Renewed Potomac lures Bassmaster again

OUTDOORS

September 21, 1993|By PETER BAKER

Twenty years ago, the upper tidal Potomac River below Washington was an open sewer. Waterfront parks and launching ramps were posted with signs warning people to stay out of the water.

The river, as any bass fisherman knows, has been changed. And tomorrow at Smallwood State Park near Waldorf, many of the top bass fishermen in the nation will open a Bassmaster BP Top 100 tournament on the Potomac, which now ranks as one of the better largemouth bass rivers on the East Coast, if not in the country.

Fishing with the pros will be 100 amateurs, including more than two dozen from Maryland, who will be paired with a different pro partner each day through Saturday.

If this were baseball, it would be almost like getting to stand on the mound with Mike Mussina or Ben McDonald and alternate pitches to Frank Thomas -- and have a chance to be paid for it.

Among the top pros who have entered the pro-am is 1993 BASS Masters Classic winner David Fritts of Lexington, N.C. Fritts won the recent Virginia Invitational as well and has been red-hot on the tournament circuit.

Fritts might have won this tournament last year had Jim Bitter of Fruitland Park, Fla., not found an odd, horseshoe-shaped hump in mid-river and walked away with the $46,000 first prize.

Under the tournament rules, the pro angler runs the boat, has first choice where to fish and fishes from the front of the boat, thereby gettingthe first -- and supposedly best -- crack at the fish.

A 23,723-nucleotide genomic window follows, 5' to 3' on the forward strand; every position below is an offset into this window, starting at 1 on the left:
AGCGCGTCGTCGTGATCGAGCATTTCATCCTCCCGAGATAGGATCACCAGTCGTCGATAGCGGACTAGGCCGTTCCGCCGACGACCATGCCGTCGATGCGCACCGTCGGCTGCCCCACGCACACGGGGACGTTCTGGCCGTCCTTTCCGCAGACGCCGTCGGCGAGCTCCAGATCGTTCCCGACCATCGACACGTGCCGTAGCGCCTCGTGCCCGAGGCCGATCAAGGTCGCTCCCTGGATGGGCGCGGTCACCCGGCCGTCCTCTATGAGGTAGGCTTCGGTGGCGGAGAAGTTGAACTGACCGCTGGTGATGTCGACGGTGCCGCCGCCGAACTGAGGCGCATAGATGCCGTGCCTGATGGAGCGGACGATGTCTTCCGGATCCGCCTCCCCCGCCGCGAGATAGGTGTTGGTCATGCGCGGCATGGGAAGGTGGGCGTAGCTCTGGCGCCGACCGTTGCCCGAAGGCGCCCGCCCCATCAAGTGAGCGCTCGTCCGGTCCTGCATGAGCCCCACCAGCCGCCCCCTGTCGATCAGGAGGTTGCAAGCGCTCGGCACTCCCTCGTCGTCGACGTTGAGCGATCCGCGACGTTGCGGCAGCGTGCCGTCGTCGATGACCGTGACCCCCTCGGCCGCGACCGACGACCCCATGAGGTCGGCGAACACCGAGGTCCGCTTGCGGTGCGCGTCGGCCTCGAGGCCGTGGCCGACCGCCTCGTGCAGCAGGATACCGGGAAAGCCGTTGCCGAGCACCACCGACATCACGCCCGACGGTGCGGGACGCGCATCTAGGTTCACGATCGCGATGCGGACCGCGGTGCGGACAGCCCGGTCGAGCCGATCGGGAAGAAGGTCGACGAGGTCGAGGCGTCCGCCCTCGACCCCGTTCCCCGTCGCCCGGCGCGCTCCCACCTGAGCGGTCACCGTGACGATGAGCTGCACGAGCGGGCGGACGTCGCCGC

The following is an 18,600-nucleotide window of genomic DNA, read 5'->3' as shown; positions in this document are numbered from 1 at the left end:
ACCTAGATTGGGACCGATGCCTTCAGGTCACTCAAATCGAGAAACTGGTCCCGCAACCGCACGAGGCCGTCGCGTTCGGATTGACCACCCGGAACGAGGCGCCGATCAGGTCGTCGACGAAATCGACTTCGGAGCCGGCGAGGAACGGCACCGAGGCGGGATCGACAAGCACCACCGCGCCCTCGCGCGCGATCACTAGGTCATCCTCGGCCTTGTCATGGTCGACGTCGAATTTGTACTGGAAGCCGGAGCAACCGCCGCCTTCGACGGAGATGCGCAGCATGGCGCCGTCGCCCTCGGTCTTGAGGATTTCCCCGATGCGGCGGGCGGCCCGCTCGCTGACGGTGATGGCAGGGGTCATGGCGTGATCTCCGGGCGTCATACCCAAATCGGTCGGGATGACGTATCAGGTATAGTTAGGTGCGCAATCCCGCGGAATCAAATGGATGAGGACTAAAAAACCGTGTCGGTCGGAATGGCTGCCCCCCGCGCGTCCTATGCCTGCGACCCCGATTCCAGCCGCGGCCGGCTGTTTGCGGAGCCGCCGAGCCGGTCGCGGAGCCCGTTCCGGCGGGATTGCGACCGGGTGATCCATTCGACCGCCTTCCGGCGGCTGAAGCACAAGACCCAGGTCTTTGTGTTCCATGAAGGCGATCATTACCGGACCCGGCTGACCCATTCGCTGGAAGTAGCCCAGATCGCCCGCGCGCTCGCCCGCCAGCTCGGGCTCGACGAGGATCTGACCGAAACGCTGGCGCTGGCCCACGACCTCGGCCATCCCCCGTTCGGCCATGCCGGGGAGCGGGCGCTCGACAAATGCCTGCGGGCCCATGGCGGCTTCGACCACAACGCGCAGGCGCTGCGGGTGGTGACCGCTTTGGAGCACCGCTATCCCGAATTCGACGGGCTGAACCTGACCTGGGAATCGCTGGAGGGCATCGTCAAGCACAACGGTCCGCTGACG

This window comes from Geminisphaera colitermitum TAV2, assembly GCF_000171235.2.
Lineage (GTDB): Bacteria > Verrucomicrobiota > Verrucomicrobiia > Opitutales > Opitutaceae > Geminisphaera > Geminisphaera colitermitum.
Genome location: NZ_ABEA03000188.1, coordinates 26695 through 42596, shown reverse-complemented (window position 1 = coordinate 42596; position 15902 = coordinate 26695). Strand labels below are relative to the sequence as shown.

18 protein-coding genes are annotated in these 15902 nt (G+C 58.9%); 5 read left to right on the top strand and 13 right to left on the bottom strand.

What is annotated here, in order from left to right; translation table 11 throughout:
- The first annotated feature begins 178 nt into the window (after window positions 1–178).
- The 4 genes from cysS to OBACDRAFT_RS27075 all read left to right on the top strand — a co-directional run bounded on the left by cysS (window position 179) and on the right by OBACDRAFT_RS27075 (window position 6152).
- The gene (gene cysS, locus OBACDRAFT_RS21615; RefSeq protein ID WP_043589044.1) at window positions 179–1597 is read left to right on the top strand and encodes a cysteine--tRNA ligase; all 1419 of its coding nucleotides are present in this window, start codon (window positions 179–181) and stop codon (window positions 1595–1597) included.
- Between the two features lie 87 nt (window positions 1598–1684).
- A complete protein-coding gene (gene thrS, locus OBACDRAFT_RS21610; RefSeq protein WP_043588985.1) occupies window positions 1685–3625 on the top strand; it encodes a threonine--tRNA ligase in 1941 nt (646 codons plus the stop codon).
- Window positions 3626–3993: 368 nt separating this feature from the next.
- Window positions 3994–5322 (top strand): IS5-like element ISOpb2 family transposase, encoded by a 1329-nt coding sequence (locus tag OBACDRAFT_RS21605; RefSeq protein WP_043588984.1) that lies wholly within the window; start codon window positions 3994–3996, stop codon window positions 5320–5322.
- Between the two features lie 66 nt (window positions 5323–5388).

The 100 amateurs entered were drawn at random from a list of entries.

Despite Bitter's success on the Potomac last year, the former Florida fisheries official believes the river is slowly changing and says the cause of the change is an increase in hydrilla, a type of submerged aquatic vegetation.

While underwater grasses, which filter impurities and provide cover for all types of fish, have been a key element in the resurgence of the Potomac, Bitter says the hydrilla may be becoming too much of a good thing.

"The hydrilla may be the downfall of the Potomac," Bitter said. "It crowds out the milfoil. It grows so lush . . . that it leaves little room for bass to get in. It is really useless as far as fish are concerned."

While hydrilla grows thick from top to bottom, milfoil is less denseand usually has spaces in it where small fish can hide from predators and larger fish can hunt or hide from excessive sunlight or heat.

"Hydrilla out-competes everything else," said Bitter, adding that in the past three years he has noticed an increase in hydrilla.

"I don't know what they can do about it. When you try to kill one [hydrilla], you end up killing both [hydrilla and milfoil]."

The expanse of the Potomac fishery for largemouth bass should leave plenty of room for tournament anglers, who may range the main river and Maryland and Virginia tributaries from Little Falls, just above Washington, to the Route 301bridge.

During practice days this week, anglers reported catching good numbers of fish, but windy conditions hindered fishing in the main river. Windy conditions also were a hindrance last year.

The minimum size for tournament bass is 12 inches and the daily limit is five. Weigh-ins will be held tomorrow through Saturday at 3 p.m. at the park.

The event, which is worth a $19,000 Ranger bass boat to the top amateur, is one of four pro-am tournaments on the season schedule, which ends with the BASS Masters Classic on Aug. 11-13 in Greensboro, N.C.

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